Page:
Anywhere you go, let me go too. Christine, that's all I ask of...
Quick as a flash, Christine ripped the mask from his face, revealing a most horrible sight. The left side of the man's face was an inhuman mass of misshapen and wrinkled flesh frozen in a terrifying grimace. As grotesque as the vision was, the expression on the other side of his face was perhaps worse: a sickening mixture of fear, pain and rage.
Before the audience could recover from the shock, Christine Daae and the man vanished in a poof of red smoke. People screamed at the sound of gunfire. Chaos ensued as a ballerina lifted up the back scenic curtain, revealing a body hanging from a rope.
My questions were answered regarding the fate of Signor Piangi.
Quickly, the front curtain was let down, assumedly to hide all of the resulting panic backstage.
"He's here! The Phantom of the Opera!"
The cries resounded throughout the theater.
"Oh, this is too much!" I sighed. "Not this tiresome 'Phantom' business again..."
"You have an odd sense of humor, Mademoiselle." My neighbor replied coldly. "A man's death is not to be mocked at."
I turned to study the man sitting beside me. He was obviously a young dandy, immaculately dressed, reeking of wealth, perfectly groomed with his sandy locks of hair falling about him in curls. I despised his brand of over-privileged cockiness.
"Oh, what rot!" I laughed, derisively. "I'll wager Signore Piangi is just as alive as you or I."
He gaped at me as if I had lost my mind.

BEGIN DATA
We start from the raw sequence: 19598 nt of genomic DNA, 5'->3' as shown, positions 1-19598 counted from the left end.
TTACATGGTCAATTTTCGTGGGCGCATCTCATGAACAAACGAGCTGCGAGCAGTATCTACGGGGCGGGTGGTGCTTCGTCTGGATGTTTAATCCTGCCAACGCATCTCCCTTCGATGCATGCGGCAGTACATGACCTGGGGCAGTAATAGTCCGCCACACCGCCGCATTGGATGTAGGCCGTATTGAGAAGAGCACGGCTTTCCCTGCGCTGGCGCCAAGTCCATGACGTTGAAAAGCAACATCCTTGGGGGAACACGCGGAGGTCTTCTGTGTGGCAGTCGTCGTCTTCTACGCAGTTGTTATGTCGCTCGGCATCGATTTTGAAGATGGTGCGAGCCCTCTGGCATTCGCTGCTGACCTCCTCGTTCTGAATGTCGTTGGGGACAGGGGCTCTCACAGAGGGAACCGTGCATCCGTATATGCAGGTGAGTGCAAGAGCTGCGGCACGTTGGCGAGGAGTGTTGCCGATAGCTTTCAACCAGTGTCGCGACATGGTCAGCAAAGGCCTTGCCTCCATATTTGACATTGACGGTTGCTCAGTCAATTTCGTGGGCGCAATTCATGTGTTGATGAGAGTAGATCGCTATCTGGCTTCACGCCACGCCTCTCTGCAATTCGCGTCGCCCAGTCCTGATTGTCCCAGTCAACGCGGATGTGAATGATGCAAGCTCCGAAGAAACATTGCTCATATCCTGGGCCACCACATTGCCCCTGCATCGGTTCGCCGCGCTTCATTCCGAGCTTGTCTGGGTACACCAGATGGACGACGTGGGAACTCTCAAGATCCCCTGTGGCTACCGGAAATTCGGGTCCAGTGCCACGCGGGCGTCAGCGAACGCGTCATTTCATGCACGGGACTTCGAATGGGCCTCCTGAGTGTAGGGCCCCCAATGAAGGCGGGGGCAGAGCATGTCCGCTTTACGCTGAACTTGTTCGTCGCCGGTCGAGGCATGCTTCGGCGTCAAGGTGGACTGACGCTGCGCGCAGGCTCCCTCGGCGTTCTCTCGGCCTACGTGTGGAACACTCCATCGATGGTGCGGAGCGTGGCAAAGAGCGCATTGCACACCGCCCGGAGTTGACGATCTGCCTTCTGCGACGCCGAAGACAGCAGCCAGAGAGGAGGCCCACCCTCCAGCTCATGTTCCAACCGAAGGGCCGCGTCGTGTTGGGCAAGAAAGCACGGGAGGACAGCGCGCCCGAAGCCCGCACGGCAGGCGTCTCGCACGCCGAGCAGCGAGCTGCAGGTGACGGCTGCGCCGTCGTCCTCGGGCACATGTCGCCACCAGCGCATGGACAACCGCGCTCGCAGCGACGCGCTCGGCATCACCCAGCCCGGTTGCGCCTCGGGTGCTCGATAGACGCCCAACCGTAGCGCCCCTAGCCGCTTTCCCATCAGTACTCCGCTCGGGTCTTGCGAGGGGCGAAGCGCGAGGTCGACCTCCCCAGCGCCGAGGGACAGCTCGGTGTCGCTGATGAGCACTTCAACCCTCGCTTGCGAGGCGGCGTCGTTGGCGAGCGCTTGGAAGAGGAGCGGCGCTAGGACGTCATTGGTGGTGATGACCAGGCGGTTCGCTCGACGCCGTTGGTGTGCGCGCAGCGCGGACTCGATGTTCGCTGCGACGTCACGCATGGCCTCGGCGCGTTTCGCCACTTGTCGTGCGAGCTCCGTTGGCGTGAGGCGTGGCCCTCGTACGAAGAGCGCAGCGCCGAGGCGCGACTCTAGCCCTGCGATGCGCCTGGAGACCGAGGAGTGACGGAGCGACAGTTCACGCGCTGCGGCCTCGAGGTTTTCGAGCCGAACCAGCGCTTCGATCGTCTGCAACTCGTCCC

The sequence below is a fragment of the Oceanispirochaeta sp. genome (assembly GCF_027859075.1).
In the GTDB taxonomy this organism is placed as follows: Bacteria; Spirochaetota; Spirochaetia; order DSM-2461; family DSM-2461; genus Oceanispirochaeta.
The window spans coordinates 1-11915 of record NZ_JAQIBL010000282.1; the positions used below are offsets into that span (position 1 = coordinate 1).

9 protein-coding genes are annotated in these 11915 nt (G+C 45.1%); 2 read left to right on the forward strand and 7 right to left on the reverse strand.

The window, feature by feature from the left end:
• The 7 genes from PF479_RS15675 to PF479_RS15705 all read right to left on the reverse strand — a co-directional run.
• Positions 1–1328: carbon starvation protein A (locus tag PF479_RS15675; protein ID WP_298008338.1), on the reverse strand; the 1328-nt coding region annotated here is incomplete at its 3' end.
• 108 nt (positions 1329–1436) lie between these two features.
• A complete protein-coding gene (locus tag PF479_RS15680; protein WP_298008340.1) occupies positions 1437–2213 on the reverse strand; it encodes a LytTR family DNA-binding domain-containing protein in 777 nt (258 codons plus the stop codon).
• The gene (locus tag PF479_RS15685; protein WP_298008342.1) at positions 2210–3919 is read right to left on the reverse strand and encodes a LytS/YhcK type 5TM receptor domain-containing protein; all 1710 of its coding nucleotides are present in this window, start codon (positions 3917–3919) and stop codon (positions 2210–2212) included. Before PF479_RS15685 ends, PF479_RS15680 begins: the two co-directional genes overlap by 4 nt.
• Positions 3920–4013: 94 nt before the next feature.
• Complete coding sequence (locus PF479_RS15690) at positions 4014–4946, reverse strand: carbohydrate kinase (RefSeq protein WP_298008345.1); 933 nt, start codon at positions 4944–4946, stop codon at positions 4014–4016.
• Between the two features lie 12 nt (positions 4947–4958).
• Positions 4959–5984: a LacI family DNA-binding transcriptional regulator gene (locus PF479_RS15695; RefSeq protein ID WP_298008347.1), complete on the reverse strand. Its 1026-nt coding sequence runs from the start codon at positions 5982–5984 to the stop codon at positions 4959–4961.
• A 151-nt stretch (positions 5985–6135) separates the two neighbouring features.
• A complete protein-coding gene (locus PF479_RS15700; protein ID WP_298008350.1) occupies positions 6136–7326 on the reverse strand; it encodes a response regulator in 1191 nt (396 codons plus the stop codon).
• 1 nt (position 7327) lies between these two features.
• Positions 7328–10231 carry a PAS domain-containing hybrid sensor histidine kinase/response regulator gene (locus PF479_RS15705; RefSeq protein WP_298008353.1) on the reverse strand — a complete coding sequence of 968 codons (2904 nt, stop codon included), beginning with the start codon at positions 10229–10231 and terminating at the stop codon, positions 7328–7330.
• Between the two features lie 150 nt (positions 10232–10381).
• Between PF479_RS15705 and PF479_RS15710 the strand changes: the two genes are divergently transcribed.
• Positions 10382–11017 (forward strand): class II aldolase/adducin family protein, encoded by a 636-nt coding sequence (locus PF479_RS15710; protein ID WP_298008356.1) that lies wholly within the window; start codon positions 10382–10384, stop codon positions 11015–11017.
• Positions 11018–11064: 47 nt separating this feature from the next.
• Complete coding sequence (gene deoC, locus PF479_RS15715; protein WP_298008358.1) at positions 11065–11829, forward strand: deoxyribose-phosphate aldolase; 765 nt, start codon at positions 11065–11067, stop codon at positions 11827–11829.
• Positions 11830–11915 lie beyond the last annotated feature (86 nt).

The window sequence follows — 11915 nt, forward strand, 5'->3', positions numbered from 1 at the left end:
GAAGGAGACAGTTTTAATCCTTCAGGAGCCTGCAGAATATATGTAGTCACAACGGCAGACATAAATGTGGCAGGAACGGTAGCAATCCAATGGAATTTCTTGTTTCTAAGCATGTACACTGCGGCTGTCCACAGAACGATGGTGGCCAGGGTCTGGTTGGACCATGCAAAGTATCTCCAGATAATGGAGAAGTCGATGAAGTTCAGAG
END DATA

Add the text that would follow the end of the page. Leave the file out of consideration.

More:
"Well, look about you, Monsieur. Has the Opera Populaire ever been more popular? Every seat has been filled. This fabled ghost is making them quite a profit. Now there is scarcely any performance to attend without some little incident going on..."
"You consider the falling of a chandelier a little incident?" he asked in disbelief."No, I assure you, Mademoiselle. I was there and that was no stunt! The ghost is real and very dangerous. Didn't you see all of the gendarmes lining about the corners of the theater, ready to shoot to kill?"
"Probably a lot of extras from the opera," I sniffed, standing up from my seat. "At any rate, there will be no more opera tonight. It is a shame if that was the Opera Ghost. He was the only interesting thing on stage tonight!"
"That cretin with his obscene music?"
"I beg your pardon!" I argued, sincerely taking offense. "I found that composition brilliant, Monsieur, whatever the reason for its existence! So many people don't know good music when they hear it. If it isn't among the popular styles of the day, everyone dismisses it. That's why real masterpieces are so few!"
"I'll bow to your superior judgment on the matter, Mademoiselle," he bowed with a patronizing tone. "In any event, it is not safe here. Please allow me to escort you to the exit."
Oh, bother! I bit my lower lip, doing my best to conceal the sulky pout at my lips. Lord save me from men who were always trying to be chivalrous.